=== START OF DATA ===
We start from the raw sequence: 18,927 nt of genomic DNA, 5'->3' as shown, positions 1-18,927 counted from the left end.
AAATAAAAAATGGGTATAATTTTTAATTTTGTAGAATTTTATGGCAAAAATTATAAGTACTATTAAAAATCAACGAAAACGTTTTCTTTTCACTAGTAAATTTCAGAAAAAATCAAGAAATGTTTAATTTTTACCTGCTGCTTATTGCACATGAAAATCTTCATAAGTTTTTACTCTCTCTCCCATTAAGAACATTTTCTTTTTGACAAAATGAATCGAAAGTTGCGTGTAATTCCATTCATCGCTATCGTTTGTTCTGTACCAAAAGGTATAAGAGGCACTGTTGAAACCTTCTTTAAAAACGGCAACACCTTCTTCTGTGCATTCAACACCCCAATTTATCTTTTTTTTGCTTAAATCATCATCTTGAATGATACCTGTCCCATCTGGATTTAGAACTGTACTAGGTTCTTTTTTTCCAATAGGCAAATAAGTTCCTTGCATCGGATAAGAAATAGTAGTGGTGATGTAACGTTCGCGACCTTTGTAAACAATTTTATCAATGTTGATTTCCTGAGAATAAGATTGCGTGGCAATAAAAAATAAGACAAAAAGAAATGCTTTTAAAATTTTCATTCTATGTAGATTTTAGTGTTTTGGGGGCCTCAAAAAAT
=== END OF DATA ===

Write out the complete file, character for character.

We start from the raw sequence: 18,927 nt of genomic DNA, 5'->3' as shown, positions 1-18,927 counted from the left end.
AAATAAAAAATGGGTATAATTTTTAATTTTGTAGAATTTTATGGCAAAAATTATAAGTACTATTAAAAATCAACGAAAACGTTTTCTTTTCACTAGTAAATTTCAGAAAAAATCAAGAAATGTTTAATTTTTACCTGCTGCTTATTGCACATGAAAATCTTCATAAGTTTTTACTCTCTCTCCCATTAAGAACATTTTCTTTTTGACAAAATGAATCGAAAGTTGCGTGTAATTCCATTCATCGCTATCGTTTGTTCTGTACCAAAAGGTATAAGAGGCACTGTTGAAACCTTCTTTAAAAACGGCAACACCTTCTTCTGTGCATTCAACACCCCAATTTATCTTTTTTTTGCTTAAATCATCATCTTGAATGATACCTGTCCCATCTGGATTTAGAACTGTACTAGGTTCTTTTTTTCCAATAGGCAAATAAGTTCCTTGCATCGGATAAGAAATAGTAGTGGTGATGTAACGTTCGCGACCTTTGTAAACAATTTTATCAATGTTGATTTCCTGAGAATAAGATTGCGTGGCAATAAAAAATAAGACAAAAAGAAATGCTTTTAAAATTTTCATTCTATGTAGATTTTAGTGTTTTGGGGGCCTCAAAAAAT